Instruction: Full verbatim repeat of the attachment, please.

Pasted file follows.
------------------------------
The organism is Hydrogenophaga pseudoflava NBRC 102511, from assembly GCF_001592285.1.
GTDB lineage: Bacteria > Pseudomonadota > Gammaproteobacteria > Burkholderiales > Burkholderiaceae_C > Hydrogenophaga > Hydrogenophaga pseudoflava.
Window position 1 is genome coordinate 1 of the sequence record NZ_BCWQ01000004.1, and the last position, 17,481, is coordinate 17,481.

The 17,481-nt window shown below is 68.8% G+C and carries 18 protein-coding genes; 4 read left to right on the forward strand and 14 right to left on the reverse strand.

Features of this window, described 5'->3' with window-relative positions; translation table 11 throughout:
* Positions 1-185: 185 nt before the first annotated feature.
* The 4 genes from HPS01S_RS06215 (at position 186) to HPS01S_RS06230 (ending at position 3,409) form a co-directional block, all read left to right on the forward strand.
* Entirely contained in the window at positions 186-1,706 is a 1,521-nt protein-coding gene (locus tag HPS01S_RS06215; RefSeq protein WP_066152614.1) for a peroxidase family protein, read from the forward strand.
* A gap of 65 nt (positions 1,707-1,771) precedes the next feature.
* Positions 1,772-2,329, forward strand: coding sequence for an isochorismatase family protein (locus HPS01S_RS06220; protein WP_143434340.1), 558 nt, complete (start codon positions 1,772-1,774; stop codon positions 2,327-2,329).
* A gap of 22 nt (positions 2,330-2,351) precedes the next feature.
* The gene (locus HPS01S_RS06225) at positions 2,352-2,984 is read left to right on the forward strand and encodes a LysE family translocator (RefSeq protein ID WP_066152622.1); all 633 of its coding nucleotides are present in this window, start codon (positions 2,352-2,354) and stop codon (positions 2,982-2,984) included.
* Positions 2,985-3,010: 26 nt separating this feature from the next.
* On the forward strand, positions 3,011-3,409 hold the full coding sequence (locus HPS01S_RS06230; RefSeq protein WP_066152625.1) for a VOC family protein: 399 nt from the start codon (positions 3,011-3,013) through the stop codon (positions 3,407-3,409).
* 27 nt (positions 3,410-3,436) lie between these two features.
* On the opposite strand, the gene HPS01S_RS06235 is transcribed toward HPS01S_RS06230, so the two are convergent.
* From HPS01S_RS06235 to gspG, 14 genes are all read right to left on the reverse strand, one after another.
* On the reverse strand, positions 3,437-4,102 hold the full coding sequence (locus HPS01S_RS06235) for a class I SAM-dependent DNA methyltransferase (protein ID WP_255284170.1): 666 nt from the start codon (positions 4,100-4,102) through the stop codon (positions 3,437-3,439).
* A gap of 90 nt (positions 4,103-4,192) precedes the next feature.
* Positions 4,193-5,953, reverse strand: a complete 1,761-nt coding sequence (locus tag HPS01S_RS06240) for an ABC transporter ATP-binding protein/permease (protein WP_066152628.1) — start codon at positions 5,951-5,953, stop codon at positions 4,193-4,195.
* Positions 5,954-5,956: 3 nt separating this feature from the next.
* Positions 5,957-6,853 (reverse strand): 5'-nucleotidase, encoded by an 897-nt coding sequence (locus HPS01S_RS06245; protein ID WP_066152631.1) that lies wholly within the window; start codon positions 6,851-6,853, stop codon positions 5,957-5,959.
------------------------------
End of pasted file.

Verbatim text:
The organism is Hydrogenophaga pseudoflava NBRC 102511, from assembly GCF_001592285.1.
GTDB lineage: Bacteria > Pseudomonadota > Gammaproteobacteria > Burkholderiales > Burkholderiaceae_C > Hydrogenophaga > Hydrogenophaga pseudoflava.
Window position 1 is genome coordinate 1 of the sequence record NZ_BCWQ01000004.1, and the last position, 17,481, is coordinate 17,481.

The 17,481-nt window shown below is 68.8% G+C and carries 18 protein-coding genes; 4 read left to right on the forward strand and 14 right to left on the reverse strand.

Features of this window, described 5'->3' with window-relative positions; translation table 11 throughout:
* Positions 1-185: 185 nt before the first annotated feature.
* The 4 genes from HPS01S_RS06215 (at position 186) to HPS01S_RS06230 (ending at position 3,409) form a co-directional block, all read left to right on the forward strand.
* Entirely contained in the window at positions 186-1,706 is a 1,521-nt protein-coding gene (locus tag HPS01S_RS06215; RefSeq protein WP_066152614.1) for a peroxidase family protein, read from the forward strand.
* A gap of 65 nt (positions 1,707-1,771) precedes the next feature.
* Positions 1,772-2,329, forward strand: coding sequence for an isochorismatase family protein (locus HPS01S_RS06220; protein WP_143434340.1), 558 nt, complete (start codon positions 1,772-1,774; stop codon positions 2,327-2,329).
* A gap of 22 nt (positions 2,330-2,351) precedes the next feature.
* The gene (locus HPS01S_RS06225) at positions 2,352-2,984 is read left to right on the forward strand and encodes a LysE family translocator (RefSeq protein ID WP_066152622.1); all 633 of its coding nucleotides are present in this window, start codon (positions 2,352-2,354) and stop codon (positions 2,982-2,984) included.
* Positions 2,985-3,010: 26 nt separating this feature from the next.
* On the forward strand, positions 3,011-3,409 hold the full coding sequence (locus HPS01S_RS06230; RefSeq protein WP_066152625.1) for a VOC family protein: 399 nt from the start codon (positions 3,011-3,013) through the stop codon (positions 3,407-3,409).
* 27 nt (positions 3,410-3,436) lie between these two features.
* On the opposite strand, the gene HPS01S_RS06235 is transcribed toward HPS01S_RS06230, so the two are convergent.
* From HPS01S_RS06235 to gspG, 14 genes are all read right to left on the reverse strand, one after another.
* On the reverse strand, positions 3,437-4,102 hold the full coding sequence (locus HPS01S_RS06235) for a class I SAM-dependent DNA methyltransferase (protein ID WP_255284170.1): 666 nt from the start codon (positions 4,100-4,102) through the stop codon (positions 3,437-3,439).
* A gap of 90 nt (positions 4,103-4,192) precedes the next feature.
* Positions 4,193-5,953, reverse strand: a complete 1,761-nt coding sequence (locus tag HPS01S_RS06240) for an ABC transporter ATP-binding protein/permease (protein WP_066152628.1) — start codon at positions 5,951-5,953, stop codon at positions 4,193-4,195.
* Positions 5,954-5,956: 3 nt separating this feature from the next.
* Positions 5,957-6,853 (reverse strand): 5'-nucleotidase, encoded by an 897-nt coding sequence (locus HPS01S_RS06245; protein ID WP_066152631.1) that lies wholly within the window; start codon positions 6,851-6,853, stop codon positions 5,957-5,959.